I split a bulb in my garden or the bulb divides or I buried my
all in earth. Thief beyond coin. Only I am driven here.
daughter or lover
The garden is a blaze, all red, all waving, heads bobbing in
manic agreement. The cup of the blossom, black at the center.
This batch is red, the last, red. The next. Today yellow is
out of stock but nothing ever again is out of season, not papery
bulbs listing quiet in the bellies of ships, not red, not
oranges. Yesterday bacon splattered angrily in Mother's pan,
but today all is flowers—red in the garden, green in the hand.
Mother's husband sails the ship out of port, blue sky, blue
harbor, hushed bulbs. It works best concealed, ships moving out
at twilight or entering in the dark, the bulb not yet planted,
the day before the wedding, stitching the bodice, picking,
arranging the flowers. I have sold my bed for you love, sold my
shape and promise. I ache, the skirt sliding down my hips,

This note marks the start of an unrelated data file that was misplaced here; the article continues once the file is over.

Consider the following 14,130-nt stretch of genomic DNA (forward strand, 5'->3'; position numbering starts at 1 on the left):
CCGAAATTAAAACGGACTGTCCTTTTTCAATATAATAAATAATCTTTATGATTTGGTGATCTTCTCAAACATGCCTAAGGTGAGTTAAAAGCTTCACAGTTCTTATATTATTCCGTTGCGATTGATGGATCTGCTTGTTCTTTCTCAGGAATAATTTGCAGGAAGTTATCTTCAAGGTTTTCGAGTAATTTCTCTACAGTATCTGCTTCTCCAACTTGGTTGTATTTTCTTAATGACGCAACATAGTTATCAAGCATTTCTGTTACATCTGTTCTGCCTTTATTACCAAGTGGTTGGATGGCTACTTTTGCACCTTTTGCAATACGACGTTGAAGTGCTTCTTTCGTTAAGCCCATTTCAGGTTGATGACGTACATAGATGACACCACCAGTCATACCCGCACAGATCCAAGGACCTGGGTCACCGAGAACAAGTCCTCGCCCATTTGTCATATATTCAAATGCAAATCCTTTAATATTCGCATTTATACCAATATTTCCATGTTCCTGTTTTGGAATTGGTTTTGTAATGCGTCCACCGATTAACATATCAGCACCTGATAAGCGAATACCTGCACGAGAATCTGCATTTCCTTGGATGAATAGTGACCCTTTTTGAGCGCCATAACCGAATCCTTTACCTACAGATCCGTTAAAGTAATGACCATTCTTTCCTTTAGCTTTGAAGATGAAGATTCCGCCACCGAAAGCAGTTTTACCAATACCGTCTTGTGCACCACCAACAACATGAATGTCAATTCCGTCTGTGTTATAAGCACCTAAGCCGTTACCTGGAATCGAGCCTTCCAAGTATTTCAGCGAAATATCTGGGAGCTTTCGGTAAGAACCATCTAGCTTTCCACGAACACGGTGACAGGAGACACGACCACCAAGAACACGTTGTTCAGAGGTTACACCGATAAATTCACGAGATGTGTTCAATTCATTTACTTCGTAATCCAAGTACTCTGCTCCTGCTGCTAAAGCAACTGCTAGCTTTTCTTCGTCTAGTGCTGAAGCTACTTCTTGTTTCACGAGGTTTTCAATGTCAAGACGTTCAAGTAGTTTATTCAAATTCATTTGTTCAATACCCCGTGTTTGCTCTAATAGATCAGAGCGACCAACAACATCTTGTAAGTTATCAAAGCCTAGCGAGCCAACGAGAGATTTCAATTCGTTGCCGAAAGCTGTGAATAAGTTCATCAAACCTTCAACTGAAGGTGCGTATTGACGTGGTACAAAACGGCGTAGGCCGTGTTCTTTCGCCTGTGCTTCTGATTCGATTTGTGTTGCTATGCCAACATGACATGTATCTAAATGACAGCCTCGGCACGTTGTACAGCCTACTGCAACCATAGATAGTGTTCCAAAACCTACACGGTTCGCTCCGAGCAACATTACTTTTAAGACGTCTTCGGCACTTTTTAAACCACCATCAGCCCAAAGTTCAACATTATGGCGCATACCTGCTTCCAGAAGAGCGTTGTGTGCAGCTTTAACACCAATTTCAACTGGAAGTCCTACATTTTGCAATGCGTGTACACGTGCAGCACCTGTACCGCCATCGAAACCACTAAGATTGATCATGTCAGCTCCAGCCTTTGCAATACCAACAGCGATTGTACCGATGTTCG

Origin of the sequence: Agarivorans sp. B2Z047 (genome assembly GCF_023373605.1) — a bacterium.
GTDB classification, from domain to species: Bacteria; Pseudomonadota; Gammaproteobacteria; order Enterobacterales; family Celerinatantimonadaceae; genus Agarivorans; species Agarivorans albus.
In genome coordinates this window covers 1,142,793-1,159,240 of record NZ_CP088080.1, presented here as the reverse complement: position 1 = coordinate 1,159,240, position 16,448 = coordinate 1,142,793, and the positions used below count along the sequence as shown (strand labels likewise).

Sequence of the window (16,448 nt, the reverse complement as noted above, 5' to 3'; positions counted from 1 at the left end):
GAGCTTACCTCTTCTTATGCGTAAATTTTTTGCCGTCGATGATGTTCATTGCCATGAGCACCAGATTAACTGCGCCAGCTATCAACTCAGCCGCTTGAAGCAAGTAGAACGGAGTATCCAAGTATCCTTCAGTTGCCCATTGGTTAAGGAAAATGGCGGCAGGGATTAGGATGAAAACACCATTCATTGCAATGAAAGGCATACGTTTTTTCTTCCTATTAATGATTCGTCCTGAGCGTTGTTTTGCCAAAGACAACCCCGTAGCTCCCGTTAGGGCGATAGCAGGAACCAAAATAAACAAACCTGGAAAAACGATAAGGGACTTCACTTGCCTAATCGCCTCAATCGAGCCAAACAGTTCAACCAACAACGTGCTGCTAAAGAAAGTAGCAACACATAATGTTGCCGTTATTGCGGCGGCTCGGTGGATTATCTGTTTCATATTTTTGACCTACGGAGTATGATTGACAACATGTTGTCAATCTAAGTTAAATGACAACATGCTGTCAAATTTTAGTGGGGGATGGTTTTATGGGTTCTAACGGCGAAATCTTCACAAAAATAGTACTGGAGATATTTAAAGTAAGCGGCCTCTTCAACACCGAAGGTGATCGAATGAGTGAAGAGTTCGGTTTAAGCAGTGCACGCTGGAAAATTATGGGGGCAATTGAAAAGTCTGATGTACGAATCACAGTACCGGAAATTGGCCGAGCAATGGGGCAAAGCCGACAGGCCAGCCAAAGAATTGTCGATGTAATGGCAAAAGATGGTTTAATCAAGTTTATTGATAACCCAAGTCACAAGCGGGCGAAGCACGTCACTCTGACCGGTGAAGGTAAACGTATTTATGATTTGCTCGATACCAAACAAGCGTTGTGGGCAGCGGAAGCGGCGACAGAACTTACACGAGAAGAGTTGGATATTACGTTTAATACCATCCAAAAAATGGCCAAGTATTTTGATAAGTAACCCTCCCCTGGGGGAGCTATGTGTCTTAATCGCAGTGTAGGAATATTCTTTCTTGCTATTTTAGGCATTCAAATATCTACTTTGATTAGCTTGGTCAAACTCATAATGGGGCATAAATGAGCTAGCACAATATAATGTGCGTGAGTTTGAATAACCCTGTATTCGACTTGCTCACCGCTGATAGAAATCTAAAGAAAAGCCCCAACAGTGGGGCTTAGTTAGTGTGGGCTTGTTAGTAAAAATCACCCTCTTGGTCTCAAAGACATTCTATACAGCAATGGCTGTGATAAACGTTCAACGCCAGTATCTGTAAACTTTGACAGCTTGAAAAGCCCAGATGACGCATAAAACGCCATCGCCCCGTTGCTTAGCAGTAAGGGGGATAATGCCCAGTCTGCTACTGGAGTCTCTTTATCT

soldier, once lover
My life after the war emptied.
My hollow my face abraded.
My lost love
work I since forgot.
Then I was hungry or sick or taking things away from themselves.
Home is flowers and debt.
Home is a girl I no longer afford.
mother or wife
I myself never purchased a single bulb. Even in the early rush
we wanted. I would catch myself looking past the fragile land,
watching water as if I was water. Though planted here.
Watching husbands off—one to war where bullets burst. Dying
slow, they said, body turning to mulch and I with daughters and
nothing to hoard.
Married again having kept my figure through my troubles. My
second leaves quiet at night, slips to his ship, owned by the
company, then the sea. Only leased to me.